He devoted himself to writing several volumes of a modernist commentary on the holy Quran in addition to writing about the life of Prophet Muhammad (PBUH). In these writings, he demonstrated how the Islamic faith could coexist with forward-thinking political and scientific concepts of the day.


Sir Syed worked for the government and was a scholar. A major turning point in his life was the 1857 uprising. He produced the following notable works:

“ASARUS SANADEED” is an archaeological masterpiece that offers a wealth of knowledge about the numerous historical sites in Delhi that date back to the eight hundred years of Muslim rule. In 1847, this book was released. “ASBAB-E-BAGHAWAT-E-HIND” – (The reasons of Indian Revolt) (The causes of Indian Revolt) After the 1857 uprising and after witnessing the horrors the British committed against the people of Delhi, this book was released in 1859. He witnessed the passing of an aunt, a cousin, and an uncle. He managed to save his mother, but the suffering she had endured caused her death. The majority of the government’s ire was directed against Muslims.

The Scientific Society’s publication THE ALIGARH INSTITUTE GAZETTE was established in 1866. It forced the populace to reflect and exercise wisdom. The phrase “TEHZIB-UL-AKHLAQ” was successful in helping people understand the importance of current knowledge. Additionally, it provided Muslims with new social and political perspectives.


Sir Syed’s Aligarh Movement, which was purely an educational endeavor, was his greatest accomplishment. In 1859 and 1863, he founded schools in Moradabad and Ghazipur, respectively. In 1864, he also established a scientific society. Sir Syed established the Muhammadan Anglo-Oriental School at Aligarh when he was appointed there in 1867. He saw and respected the British educational system while he was in England in 1869.

Sir Syed desired that MAO College serve as a link between the previous and new systems. “A true Muslim must have the holy Quran in one hand and science in the other,” he famously said. The Aligarh Muslim University now offers a variety of courses, including those in medicine, engineering, science, the arts, management, and languages.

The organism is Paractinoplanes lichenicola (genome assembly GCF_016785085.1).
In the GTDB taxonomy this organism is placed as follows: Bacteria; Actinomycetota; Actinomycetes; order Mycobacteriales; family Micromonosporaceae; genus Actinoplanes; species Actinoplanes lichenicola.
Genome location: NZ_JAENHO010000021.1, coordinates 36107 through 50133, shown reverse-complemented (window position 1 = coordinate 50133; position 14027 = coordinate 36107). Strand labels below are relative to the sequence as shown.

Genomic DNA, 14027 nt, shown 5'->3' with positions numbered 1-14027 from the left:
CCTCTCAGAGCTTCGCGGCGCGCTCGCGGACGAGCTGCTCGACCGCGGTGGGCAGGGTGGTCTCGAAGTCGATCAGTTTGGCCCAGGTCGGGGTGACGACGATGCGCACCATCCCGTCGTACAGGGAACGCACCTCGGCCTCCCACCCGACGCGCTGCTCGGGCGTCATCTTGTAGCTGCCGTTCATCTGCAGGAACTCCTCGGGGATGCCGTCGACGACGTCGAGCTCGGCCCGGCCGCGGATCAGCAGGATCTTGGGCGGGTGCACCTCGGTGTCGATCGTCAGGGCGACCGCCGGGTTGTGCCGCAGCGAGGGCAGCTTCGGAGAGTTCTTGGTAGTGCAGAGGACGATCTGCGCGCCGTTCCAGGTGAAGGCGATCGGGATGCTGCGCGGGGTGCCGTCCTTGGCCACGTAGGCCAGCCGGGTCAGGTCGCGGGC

Sir Syed wanted to empower individuals and promote education throughout the nation by creating educational institutions everywhere. His goal was not merely to build a college in Aligarh. To do this, he founded a group called the “All India Muslim Educational Conference.” It encouraged the Muslims to start a lot of schools throughout India. Even while the Indian Muslim community has made some significant strides in the field of education, they still have a long way to go before they reach the objective that Sir Syed had envisioned. We Muslims can only further enhance our educational and economic conditions with Sir Syed’s vision and zeal. Therefore, we must resurrect the Aligarh movement to adequately convey to the populace the importance of contemporary education.

A Revolution In Education

Muslims in the nation, particularly in South India, were affected by Sir Syed Ahmed Khan’s Aligarh movement. The following, among other things, is mentioned in the souvenir published to mark the Ambur Muslim Educational Society’s centennial celebration on September 4, 2006 The Mohammedan (later Muslim) Educational Conference was organized by Sir Syed. To track the community’s educational needs, its branches were built in cities and towns. This conference used to take place yearly in several significant national cities and spread the word about contemporary education far and wide.

The Conference’s fifth session, held at Madras in 1901, sent shockwaves through the South. The Muslims of the Madras presidency, like their brethren in other regions of the nation, were hostile to the English educational system, which caused them to lag behind other citizens in the public sector. The Conference was inspired by Nawab Mohsinul Mulk Mohsinud Dowla of Aligarh as he recounted the tale of adventure that Sir Syed had created in the North. As a result of the Aligarh movement, Tamil Nadu saw the emergence of numerous educational institutions.

By Allah’s favor, Tamil Nadu now has 11 (eleven) fully functional engineering colleges, hundreds of science and art colleges, higher secondary schools, and elementary schools. Numerous Muslim organizations, such as the All India Islamic Foundation, Sadaq Trust, South India Education Trust, Muslim Educational Association of Southern India, Ambur Muslim Educational Society, Vaniyambadi Muslim Educational Society, etc., have been instrumental in establishing institutions and providing modern education to both Muslims and non-Muslims.

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Kevin Peter